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post #5 of (permalink) Old 08-24-2018, 09:22 AM
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Re: Electric Guitar Prices: What are we paying for?

Originally Posted by Formerly Given To Fly View Post
At some point over the last 15 years, people decided they wanted to spend large amounts of money on new solid-body electric guitars and the guitar companies were happy to oblige. In order for this to work, the guitar companies had to make guitars that were worth the large amounts of money people were willing to spend. (Fender could not just sell a MIM Strat for $5000.) The biggest difference in quality comes mostly from the time spent building the guitar. However, after a certain point, more time stops making a difference. At some point, a better electric guitar cannot be made if we consider the electric guitar to be a musical instrument. The problem is people still had more money to spend and this is where I think guitar companies should have explained to buyers what they were actually paying for.

The PRS Dragon Series were more like pieces of visual art and the guitar was the backdrop and the people that bought them knew what they were buying. Guitars like that are different and nobody thinks otherwise. I do not know where quality tops out but I it is well before the $10,000 mark and I'm being extremely generous with that number. I would argue there is no such thing as a $10,000 solid-body electric guitar, just $10,000+ art projects. $10,000 guitars are not very common, but there are enough of them available that you can find them if you want. Personally, some of the EBMM JP models are getting awfully close to $4000 and there may be good as to why, but as a JP owner, I would like to hear those reasons. If one of the reasons is "art project," I would be fine with that. (His "Nomac" guitar was an art project in the most literal sense of the term.)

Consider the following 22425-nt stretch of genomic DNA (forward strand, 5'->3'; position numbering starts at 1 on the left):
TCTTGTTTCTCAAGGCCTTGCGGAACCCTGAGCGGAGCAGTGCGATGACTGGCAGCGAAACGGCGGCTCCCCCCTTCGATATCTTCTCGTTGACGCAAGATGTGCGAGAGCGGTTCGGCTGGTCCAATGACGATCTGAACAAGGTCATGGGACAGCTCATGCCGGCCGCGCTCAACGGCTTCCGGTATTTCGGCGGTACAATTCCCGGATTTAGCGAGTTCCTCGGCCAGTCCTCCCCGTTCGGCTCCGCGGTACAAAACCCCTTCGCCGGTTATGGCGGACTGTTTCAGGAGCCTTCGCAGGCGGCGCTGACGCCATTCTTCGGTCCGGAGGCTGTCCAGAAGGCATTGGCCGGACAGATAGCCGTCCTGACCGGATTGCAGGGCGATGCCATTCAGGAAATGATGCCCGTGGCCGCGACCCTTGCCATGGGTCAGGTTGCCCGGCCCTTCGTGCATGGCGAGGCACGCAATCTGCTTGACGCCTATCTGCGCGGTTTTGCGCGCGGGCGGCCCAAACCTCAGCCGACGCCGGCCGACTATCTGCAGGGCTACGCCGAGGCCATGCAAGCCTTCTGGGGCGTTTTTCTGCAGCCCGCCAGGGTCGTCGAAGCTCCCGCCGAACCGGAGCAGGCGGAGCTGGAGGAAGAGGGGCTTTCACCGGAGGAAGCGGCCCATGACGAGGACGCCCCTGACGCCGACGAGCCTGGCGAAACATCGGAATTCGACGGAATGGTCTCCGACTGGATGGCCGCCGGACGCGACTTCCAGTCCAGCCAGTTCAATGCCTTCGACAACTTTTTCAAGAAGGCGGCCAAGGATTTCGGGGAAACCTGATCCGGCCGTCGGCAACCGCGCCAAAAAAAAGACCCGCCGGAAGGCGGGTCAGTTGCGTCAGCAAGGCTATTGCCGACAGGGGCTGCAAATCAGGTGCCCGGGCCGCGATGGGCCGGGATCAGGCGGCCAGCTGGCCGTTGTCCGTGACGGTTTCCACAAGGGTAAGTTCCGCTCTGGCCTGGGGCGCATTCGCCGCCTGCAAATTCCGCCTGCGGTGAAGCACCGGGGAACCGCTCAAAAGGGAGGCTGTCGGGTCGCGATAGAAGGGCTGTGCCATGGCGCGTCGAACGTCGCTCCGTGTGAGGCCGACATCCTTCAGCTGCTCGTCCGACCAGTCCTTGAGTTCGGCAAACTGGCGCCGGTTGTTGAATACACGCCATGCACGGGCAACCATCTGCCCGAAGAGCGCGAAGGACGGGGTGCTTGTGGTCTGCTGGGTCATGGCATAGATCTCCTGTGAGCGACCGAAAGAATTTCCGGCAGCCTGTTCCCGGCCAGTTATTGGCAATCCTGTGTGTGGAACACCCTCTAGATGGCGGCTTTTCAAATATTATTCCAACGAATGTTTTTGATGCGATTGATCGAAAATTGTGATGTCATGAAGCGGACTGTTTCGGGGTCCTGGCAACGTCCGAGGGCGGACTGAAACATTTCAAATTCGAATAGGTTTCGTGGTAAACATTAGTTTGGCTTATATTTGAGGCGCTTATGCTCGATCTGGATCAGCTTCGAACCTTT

Ideally, playing these guitars is the best way to understand them and I have been fortunate enough to play new guitars passed the $10,000 mark and I cannot explain why they were not half the price. There might be a good reason, but it isn't because they were built better. In comparison, there are $500 guitar pedals made by Strymon, Eventide, and EHX. There is nothing less expensive that can do what these pedals can do equally well. You are paying for higher quality which makes sense. Mesa/Boogie and Bogner have made some really great amps in the recent past and, while expensive, they do not design new amps often enough for any price increase to seem out of the ordinary.

This is not a critique of the buyer. If a guitar is 1% better and costs twice as much, I would not question it. I am questioning what manufacturers are doing to certain guitars to justify the purchase price in a way that remotely makes sense. I have other questions such as "why ship a guitar without a hardshell case" and "why use a floating bridge that does not stay in tune?" These are things I have observed and thought about and I'm just putting them out there now. Wiser members than I may have good explanations.
Q. What are we paying for?
A. The max that companies forecast you'll spend based on past purchases.

Your rant is a bit all over the map. You're not criticizing the buyers but in fact you should. They have paid way much for vanity & art projects (and often both) and also paying WAY TOO MUCH for mediocre but pricey slave labor axes (where is the outcry, nowhere of course!). Don't confuse those with axes that use real - actually increasingly rare - tone woods (dried/aged, etc.). Ernie Ball axes are made by company pledge to pay workers a "living wage" and made in a very expensive area of CA (of course grossly overtaxed & overregulated). These workers reside in a free-society & real economy who get health care benefits, have a life outside of work, etc. Amps are different in scope and can be replaced by computers/software, especially in the studio. Comparing guitars to any electronic is not a good comparison imho.
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